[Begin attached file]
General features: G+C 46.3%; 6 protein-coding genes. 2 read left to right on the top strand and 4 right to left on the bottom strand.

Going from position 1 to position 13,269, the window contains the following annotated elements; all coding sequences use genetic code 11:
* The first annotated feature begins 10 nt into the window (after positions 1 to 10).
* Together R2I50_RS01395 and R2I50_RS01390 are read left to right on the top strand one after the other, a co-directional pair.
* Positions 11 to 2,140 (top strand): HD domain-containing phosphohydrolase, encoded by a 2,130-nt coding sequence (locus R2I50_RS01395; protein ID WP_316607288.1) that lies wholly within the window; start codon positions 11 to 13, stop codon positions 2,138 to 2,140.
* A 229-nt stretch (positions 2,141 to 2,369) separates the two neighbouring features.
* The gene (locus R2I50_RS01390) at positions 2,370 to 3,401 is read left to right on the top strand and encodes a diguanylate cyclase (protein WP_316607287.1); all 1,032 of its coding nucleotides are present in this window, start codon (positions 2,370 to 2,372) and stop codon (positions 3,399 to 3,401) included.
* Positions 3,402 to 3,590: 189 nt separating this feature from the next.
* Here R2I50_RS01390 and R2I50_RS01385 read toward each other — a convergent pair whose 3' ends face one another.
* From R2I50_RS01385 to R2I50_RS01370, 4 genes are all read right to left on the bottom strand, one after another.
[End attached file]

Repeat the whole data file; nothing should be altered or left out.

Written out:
General features: G+C 46.3%; 6 protein-coding genes. 2 read left to right on the top strand and 4 right to left on the bottom strand.

Going from position 1 to position 13,269, the window contains the following annotated elements; all coding sequences use genetic code 11:
* The first annotated feature begins 10 nt into the window (after positions 1 to 10).
* Together R2I50_RS01395 and R2I50_RS01390 are read left to right on the top strand one after the other, a co-directional pair.
* Positions 11 to 2,140 (top strand): HD domain-containing phosphohydrolase, encoded by a 2,130-nt coding sequence (locus R2I50_RS01395; protein ID WP_316607288.1) that lies wholly within the window; start codon positions 11 to 13, stop codon positions 2,138 to 2,140.
* A 229-nt stretch (positions 2,141 to 2,369) separates the two neighbouring features.
* The gene (locus R2I50_RS01390) at positions 2,370 to 3,401 is read left to right on the top strand and encodes a diguanylate cyclase (protein WP_316607287.1); all 1,032 of its coding nucleotides are present in this window, start codon (positions 2,370 to 2,372) and stop codon (positions 3,399 to 3,401) included.
* Positions 3,402 to 3,590: 189 nt separating this feature from the next.
* Here R2I50_RS01390 and R2I50_RS01385 read toward each other — a convergent pair whose 3' ends face one another.
* From R2I50_RS01385 to R2I50_RS01370, 4 genes are all read right to left on the bottom strand, one after another.